Keep records of your car repairs with labor, parts, dates, mileage and who did it. don’t always rely on shop records. Make your own record book and look at the estimate and repair bill and if you don’t understand any thing on it call the shop to explain it to you as soon as possible.
Your records will keep you from having things done twice like transmission service or if your brakes are only lasting 6,000 miles maybe a caliper is sticking or a brake hose or line is stopping the fluid from returning.
Before you have any work done, ask how the shop prices its work. Some repair shops charge a flat rate for labor on auto repairs. This published rate is based on an independent or manufacturer’s estimate of time required to complete repairs. Others charge the actual time the technician worked on the repair.
Check your car yourself listen for noises make a note when you hear it. Dose it happen all the time or just when the car is cold or hot. When you hear the noise try turning the AC or heater on and off. Turn the steering wheel. Put the car in drive or push the clutch down. Did the noise change? If the noise happens when you are driving have someone help you listen to it. Does it happen while driving on certain types of roads, over bumps, up or down hills or when turning.
Describe the noise, what dose it sound like. Use descriptive things like, It sounds like someone is hammering nails every time I step on the brakes. If possible go on a test drive with the technician or service writer and point out the noise, this is the best way to pinpoint the problem. If you just tell them that there is a noise and don’t tell them when it happens, they may not hear it and they might charge you for checking your car.
You actually have a better chance of getting scammed by an auto repair shop because most people don’t know about how a car works. You most likely have paid for unneeded or misdiagnosed auto repair. Asking certain questions before you get your car worked on is the first step.
Some repair shops charge you for parts and never even place them in the car and other shops make the repair but do such a bad job that the customer has to bring the car back two or three times.
Here is a good example of a repair gone wrong. A customer asked me to look at his truck that he just had work done on it a few weeks ago. First he took the truck to his mechanic, the mechanic said he checked the car out and found that it needed a tune up. The mechanic changed the spark plugs and charged the customer $60.00. A week later the truck had the same problem again. The customer came to me and told me his story. He said that the truck would not start in the morning when it was cold. He said it started fine when it was warm or in the afternoon. I checked the truck out and tried to start after sitting overnight. The truck would not start. I did notice that there was a gasoline smell, it was coming from the tail pipe. I pulled a spark plug out and it was soaked with gas. I put the plug back in and did a fuel pressure test. A normal reading would be 47 psi but his was 80 psi. This is why I smelled gas when I tried to start the truck. This is why the truck would not start. The old spark plugs were still good and replaced because of a misdiagnosis.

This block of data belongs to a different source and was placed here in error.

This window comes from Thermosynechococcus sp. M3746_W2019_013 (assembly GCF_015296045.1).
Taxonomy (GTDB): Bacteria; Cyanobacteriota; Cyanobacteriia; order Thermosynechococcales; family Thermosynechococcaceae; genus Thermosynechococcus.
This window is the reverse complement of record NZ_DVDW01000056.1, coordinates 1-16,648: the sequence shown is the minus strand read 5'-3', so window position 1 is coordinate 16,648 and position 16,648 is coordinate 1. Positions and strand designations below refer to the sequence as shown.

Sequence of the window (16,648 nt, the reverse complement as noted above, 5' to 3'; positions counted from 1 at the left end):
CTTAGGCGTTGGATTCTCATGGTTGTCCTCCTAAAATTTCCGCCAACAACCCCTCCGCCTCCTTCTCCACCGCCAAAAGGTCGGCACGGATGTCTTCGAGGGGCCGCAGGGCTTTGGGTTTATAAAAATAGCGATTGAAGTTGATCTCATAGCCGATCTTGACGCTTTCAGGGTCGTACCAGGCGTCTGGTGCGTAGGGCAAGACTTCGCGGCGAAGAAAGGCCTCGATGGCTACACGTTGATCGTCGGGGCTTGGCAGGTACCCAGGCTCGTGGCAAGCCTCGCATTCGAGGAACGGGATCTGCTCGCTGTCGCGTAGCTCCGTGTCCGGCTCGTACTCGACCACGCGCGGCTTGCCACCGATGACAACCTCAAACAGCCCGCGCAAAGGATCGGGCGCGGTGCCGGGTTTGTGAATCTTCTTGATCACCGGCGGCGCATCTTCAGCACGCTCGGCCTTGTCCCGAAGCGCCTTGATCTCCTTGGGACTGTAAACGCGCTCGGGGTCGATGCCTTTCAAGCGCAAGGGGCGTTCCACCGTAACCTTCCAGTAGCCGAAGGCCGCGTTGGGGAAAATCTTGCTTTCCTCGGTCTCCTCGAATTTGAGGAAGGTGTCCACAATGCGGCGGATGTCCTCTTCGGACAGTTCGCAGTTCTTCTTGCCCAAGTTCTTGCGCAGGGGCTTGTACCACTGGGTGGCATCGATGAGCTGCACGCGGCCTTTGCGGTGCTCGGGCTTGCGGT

I changed the fuel pressure regulator. After cranking the truck over with the fuel pump disabled (I pulled out the fuel pump relay) to clean out all the gas that was on the spark plugs I then plugged the fuel pump back in and it started up. I checked the fuel pressure it was 47 psi and no gas smell was coming from the truck now. I asked the customer if he told the mechanic that changed the spark plugs about the truck not starting when it was cold. He said no he just told him that the truck was hard to start. Now who`s fault was it that the spark plugs were changed for no reason? Was it the mechanic who didn`t know that the problem was happing only when the truck was cold or the customer for not telling him that it only happens when it`s cold. This is why you need to give details about any repair problems because if they check the car and don`t see the problem they may find something that looks bad but is not the problem that you brought the car in for.
Not knowing your car can cost you money. If your power window stops working on the passenger side of the car and you take it to the shop to get it fixed. If you did not read your owners manual there may be a switch that turns off all but the drivers window. The shop may find that you pushed the switch by mistake and did not know it and charge you for unneeded repairs.